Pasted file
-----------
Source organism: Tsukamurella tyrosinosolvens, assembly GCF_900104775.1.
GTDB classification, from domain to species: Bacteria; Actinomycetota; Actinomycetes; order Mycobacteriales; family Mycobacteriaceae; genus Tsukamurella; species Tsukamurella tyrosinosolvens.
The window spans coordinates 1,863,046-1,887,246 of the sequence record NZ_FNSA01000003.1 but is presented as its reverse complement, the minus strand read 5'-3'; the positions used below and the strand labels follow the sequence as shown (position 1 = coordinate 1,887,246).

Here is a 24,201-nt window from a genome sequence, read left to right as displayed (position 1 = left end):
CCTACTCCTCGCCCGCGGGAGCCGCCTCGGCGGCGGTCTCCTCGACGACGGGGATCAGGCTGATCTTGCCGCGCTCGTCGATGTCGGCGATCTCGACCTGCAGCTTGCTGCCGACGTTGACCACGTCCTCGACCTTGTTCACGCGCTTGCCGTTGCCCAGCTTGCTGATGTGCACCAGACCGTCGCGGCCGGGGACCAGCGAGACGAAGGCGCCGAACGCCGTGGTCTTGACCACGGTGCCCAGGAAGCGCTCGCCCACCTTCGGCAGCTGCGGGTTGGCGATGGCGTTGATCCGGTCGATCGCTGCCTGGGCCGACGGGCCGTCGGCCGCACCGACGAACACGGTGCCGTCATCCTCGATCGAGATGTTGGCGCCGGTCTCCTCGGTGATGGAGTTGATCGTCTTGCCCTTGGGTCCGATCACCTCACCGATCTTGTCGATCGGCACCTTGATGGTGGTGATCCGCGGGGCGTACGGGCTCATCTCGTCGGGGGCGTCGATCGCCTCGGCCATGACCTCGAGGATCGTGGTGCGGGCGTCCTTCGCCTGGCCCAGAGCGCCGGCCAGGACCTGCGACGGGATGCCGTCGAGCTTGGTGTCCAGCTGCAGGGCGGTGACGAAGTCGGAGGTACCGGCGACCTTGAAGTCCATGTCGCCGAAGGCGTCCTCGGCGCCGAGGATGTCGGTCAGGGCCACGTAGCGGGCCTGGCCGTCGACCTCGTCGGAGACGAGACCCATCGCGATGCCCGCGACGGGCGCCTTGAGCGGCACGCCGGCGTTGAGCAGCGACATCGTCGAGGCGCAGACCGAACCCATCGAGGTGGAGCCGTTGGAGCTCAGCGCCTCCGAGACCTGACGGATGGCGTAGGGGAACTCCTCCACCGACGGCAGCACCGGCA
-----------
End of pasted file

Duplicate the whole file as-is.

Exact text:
Source organism: Tsukamurella tyrosinosolvens, assembly GCF_900104775.1.
GTDB classification, from domain to species: Bacteria; Actinomycetota; Actinomycetes; order Mycobacteriales; family Mycobacteriaceae; genus Tsukamurella; species Tsukamurella tyrosinosolvens.
The window spans coordinates 1,863,046-1,887,246 of the sequence record NZ_FNSA01000003.1 but is presented as its reverse complement, the minus strand read 5'-3'; the positions used below and the strand labels follow the sequence as shown (position 1 = coordinate 1,887,246).

Here is a 24,201-nt window from a genome sequence, read left to right as displayed (position 1 = left end):
CCTACTCCTCGCCCGCGGGAGCCGCCTCGGCGGCGGTCTCCTCGACGACGGGGATCAGGCTGATCTTGCCGCGCTCGTCGATGTCGGCGATCTCGACCTGCAGCTTGCTGCCGACGTTGACCACGTCCTCGACCTTGTTCACGCGCTTGCCGTTGCCCAGCTTGCTGATGTGCACCAGACCGTCGCGGCCGGGGACCAGCGAGACGAAGGCGCCGAACGCCGTGGTCTTGACCACGGTGCCCAGGAAGCGCTCGCCCACCTTCGGCAGCTGCGGGTTGGCGATGGCGTTGATCCGGTCGATCGCTGCCTGGGCCGACGGGCCGTCGGCCGCACCGACGAACACGGTGCCGTCATCCTCGATCGAGATGTTGGCGCCGGTCTCCTCGGTGATGGAGTTGATCGTCTTGCCCTTGGGTCCGATCACCTCACCGATCTTGTCGATCGGCACCTTGATGGTGGTGATCCGCGGGGCGTACGGGCTCATCTCGTCGGGGGCGTCGATCGCCTCGGCCATGACCTCGAGGATCGTGGTGCGGGCGTCCTTCGCCTGGCCCAGAGCGCCGGCCAGGACCTGCGACGGGATGCCGTCGAGCTTGGTGTCCAGCTGCAGGGCGGTGACGAAGTCGGAGGTACCGGCGACCTTGAAGTCCATGTCGCCGAAGGCGTCCTCGGCGCCGAGGATGTCGGTCAGGGCCACGTAGCGGGCCTGGCCGTCGACCTCGTCGGAGACGAGACCCATCGCGATGCCCGCGACGGGCGCCTTGAGCGGCACGCCGGCGTTGAGCAGCGACATCGTCGAGGCGCAGACCGAACCCATCGAGGTGGAGCCGTTGGAGCTCAGCGCCTCCGAGACCTGACGGATGGCGTAGGGGAACTCCTCCACCGACGGCAGCACCGGCA